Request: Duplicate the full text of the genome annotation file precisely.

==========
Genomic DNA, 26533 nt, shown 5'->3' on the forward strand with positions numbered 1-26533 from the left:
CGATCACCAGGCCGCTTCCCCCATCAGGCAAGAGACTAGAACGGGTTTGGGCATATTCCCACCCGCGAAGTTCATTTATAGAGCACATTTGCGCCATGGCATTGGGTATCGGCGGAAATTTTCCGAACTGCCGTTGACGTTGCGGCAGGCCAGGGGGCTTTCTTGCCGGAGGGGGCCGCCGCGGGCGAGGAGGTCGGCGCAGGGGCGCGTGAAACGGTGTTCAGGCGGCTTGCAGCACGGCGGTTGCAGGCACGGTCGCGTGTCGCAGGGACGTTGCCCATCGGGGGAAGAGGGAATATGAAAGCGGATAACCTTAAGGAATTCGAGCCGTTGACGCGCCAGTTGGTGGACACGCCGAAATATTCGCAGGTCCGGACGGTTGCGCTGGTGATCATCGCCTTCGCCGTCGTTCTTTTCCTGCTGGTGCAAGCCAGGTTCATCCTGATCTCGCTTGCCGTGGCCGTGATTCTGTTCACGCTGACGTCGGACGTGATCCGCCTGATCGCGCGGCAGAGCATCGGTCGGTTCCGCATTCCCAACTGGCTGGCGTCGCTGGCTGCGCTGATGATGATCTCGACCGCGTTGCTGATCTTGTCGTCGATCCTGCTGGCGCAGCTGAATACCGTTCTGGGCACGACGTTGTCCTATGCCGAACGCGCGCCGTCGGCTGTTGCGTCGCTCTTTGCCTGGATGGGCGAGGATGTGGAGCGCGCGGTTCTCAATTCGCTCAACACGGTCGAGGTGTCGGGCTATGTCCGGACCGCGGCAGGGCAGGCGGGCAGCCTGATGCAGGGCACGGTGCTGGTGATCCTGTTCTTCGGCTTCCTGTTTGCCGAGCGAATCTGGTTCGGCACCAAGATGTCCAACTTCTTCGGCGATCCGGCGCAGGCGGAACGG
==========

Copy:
Genomic DNA, 26533 nt, shown 5'->3' on the forward strand with positions numbered 1-26533 from the left:
CGATCACCAGGCCGCTTCCCCCATCAGGCAAGAGACTAGAACGGGTTTGGGCATATTCCCACCCGCGAAGTTCATTTATAGAGCACATTTGCGCCATGGCATTGGGTATCGGCGGAAATTTTCCGAACTGCCGTTGACGTTGCGGCAGGCCAGGGGGCTTTCTTGCCGGAGGGGGCCGCCGCGGGCGAGGAGGTCGGCGCAGGGGCGCGTGAAACGGTGTTCAGGCGGCTTGCAGCACGGCGGTTGCAGGCACGGTCGCGTGTCGCAGGGACGTTGCCCATCGGGGGAAGAGGGAATATGAAAGCGGATAACCTTAAGGAATTCGAGCCGTTGACGCGCCAGTTGGTGGACACGCCGAAATATTCGCAGGTCCGGACGGTTGCGCTGGTGATCATCGCCTTCGCCGTCGTTCTTTTCCTGCTGGTGCAAGCCAGGTTCATCCTGATCTCGCTTGCCGTGGCCGTGATTCTGTTCACGCTGACGTCGGACGTGATCCGCCTGATCGCGCGGCAGAGCATCGGTCGGTTCCGCATTCCCAACTGGCTGGCGTCGCTGGCTGCGCTGATGATGATCTCGACCGCGTTGCTGATCTTGTCGTCGATCCTGCTGGCGCAGCTGAATACCGTTCTGGGCACGACGTTGTCCTATGCCGAACGCGCGCCGTCGGCTGTTGCGTCGCTCTTTGCCTGGATGGGCGAGGATGTGGAGCGCGCGGTTCTCAATTCGCTCAACACGGTCGAGGTGTCGGGCTATGTCCGGACCGCGGCAGGGCAGGCGGGCAGCCTGATGCAGGGCACGGTGCTGGTGATCCTGTTCTTCGGCTTCCTGTTTGCCGAGCGAATCTGGTTCGGCACCAAGATGTCCAACTTCTTCGGCGATCCGGCGCAGGCGGAACGG